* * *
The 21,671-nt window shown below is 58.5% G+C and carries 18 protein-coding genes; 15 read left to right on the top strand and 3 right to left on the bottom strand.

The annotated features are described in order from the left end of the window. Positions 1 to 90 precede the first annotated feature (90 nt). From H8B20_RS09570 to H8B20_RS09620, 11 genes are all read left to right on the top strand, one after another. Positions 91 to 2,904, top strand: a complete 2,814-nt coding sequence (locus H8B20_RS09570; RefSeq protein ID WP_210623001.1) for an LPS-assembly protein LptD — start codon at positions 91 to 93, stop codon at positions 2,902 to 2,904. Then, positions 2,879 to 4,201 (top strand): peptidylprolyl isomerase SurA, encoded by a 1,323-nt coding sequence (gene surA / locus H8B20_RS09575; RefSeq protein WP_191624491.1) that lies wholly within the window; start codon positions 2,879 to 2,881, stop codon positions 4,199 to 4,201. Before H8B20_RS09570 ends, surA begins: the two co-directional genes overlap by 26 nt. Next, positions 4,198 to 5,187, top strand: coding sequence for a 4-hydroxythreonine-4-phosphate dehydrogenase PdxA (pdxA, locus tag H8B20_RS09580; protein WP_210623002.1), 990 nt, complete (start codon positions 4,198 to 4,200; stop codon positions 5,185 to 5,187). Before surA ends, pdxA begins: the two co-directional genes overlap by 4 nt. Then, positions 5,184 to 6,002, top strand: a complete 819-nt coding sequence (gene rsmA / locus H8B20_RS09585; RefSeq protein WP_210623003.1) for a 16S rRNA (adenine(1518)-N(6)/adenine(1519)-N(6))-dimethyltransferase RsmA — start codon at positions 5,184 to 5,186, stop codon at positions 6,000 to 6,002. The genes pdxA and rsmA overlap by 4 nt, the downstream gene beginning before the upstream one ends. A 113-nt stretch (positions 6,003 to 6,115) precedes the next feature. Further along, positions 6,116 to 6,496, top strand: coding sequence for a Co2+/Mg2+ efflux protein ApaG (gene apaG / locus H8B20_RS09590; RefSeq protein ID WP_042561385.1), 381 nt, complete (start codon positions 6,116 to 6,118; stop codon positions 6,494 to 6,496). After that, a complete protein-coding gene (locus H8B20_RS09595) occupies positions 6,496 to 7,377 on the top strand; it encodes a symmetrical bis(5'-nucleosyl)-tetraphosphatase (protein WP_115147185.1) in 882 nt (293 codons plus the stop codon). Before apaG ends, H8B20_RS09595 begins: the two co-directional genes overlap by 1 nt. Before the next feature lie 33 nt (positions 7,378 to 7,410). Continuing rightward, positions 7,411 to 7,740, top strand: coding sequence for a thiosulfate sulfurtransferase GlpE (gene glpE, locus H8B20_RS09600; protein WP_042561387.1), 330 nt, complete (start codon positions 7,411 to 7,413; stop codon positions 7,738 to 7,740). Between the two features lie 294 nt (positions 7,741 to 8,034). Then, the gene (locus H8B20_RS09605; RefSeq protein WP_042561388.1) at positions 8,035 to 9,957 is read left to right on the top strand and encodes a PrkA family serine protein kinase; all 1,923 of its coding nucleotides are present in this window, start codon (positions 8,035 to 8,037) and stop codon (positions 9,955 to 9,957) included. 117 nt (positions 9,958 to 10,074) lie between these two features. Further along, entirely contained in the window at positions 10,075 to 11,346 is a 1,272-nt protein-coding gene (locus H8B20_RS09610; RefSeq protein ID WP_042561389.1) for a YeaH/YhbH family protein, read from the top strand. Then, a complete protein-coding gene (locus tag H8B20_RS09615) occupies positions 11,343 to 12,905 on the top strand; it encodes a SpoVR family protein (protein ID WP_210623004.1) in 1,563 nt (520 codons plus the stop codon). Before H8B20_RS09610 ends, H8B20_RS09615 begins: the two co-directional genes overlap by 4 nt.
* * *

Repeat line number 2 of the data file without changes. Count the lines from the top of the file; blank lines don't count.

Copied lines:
The annotated features are described in order from the left end of the window. Positions 1 to 90 precede the first annotated feature (90 nt). From H8B20_RS09570 to H8B20_RS09620, 11 genes are all read left to right on the top strand, one after another. Positions 91 to 2,904, top strand: a complete 2,814-nt coding sequence (locus H8B20_RS09570; RefSeq protein ID WP_210623001.1) for an LPS-assembly protein LptD — start codon at positions 91 to 93, stop codon at positions 2,902 to 2,904. Then, positions 2,879 to 4,201 (top strand): peptidylprolyl isomerase SurA, encoded by a 1,323-nt coding sequence (gene surA / locus H8B20_RS09575; RefSeq protein WP_191624491.1) that lies wholly within the window; start codon positions 2,879 to 2,881, stop codon positions 4,199 to 4,201. Before H8B20_RS09570 ends, surA begins: the two co-directional genes overlap by 26 nt. Next, positions 4,198 to 5,187, top strand: coding sequence for a 4-hydroxythreonine-4-phosphate dehydrogenase PdxA (pdxA, locus tag H8B20_RS09580; protein WP_210623002.1), 990 nt, complete (start codon positions 4,198 to 4,200; stop codon positions 5,185 to 5,187). Before surA ends, pdxA begins: the two co-directional genes overlap by 4 nt. Then, positions 5,184 to 6,002, top strand: a complete 819-nt coding sequence (gene rsmA / locus H8B20_RS09585; RefSeq protein WP_210623003.1) for a 16S rRNA (adenine(1518)-N(6)/adenine(1519)-N(6))-dimethyltransferase RsmA — start codon at positions 5,184 to 5,186, stop codon at positions 6,000 to 6,002. The genes pdxA and rsmA overlap by 4 nt, the downstream gene beginning before the upstream one ends. A 113-nt stretch (positions 6,003 to 6,115) precedes the next feature. Further along, positions 6,116 to 6,496, top strand: coding sequence for a Co2+/Mg2+ efflux protein ApaG (gene apaG / locus H8B20_RS09590; RefSeq protein ID WP_042561385.1), 381 nt, complete (start codon positions 6,116 to 6,118; stop codon positions 6,494 to 6,496). After that, a complete protein-coding gene (locus H8B20_RS09595) occupies positions 6,496 to 7,377 on the top strand; it encodes a symmetrical bis(5'-nucleosyl)-tetraphosphatase (protein WP_115147185.1) in 882 nt (293 codons plus the stop codon). Before apaG ends, H8B20_RS09595 begins: the two co-directional genes overlap by 1 nt. Before the next feature lie 33 nt (positions 7,378 to 7,410). Continuing rightward, positions 7,411 to 7,740, top strand: coding sequence for a thiosulfate sulfurtransferase GlpE (gene glpE, locus H8B20_RS09600; protein WP_042561387.1), 330 nt, complete (start codon positions 7,411 to 7,413; stop codon positions 7,738 to 7,740). Between the two features lie 294 nt (positions 7,741 to 8,034). Then, the gene (locus H8B20_RS09605; RefSeq protein WP_042561388.1) at positions 8,035 to 9,957 is read left to right on the top strand and encodes a PrkA family serine protein kinase; all 1,923 of its coding nucleotides are present in this window, start codon (positions 8,035 to 8,037) and stop codon (positions 9,955 to 9,957) included. 117 nt (positions 9,958 to 10,074) lie between these two features. Further along, entirely contained in the window at positions 10,075 to 11,346 is a 1,272-nt protein-coding gene (locus H8B20_RS09610; RefSeq protein ID WP_042561389.1) for a YeaH/YhbH family protein, read from the top strand. Then, a complete protein-coding gene (locus tag H8B20_RS09615) occupies positions 11,343 to 12,905 on the top strand; it encodes a SpoVR family protein (protein ID WP_210623004.1) in 1,563 nt (520 codons plus the stop codon). Before H8B20_RS09610 ends, H8B20_RS09615 begins: the two co-directional genes overlap by 4 nt.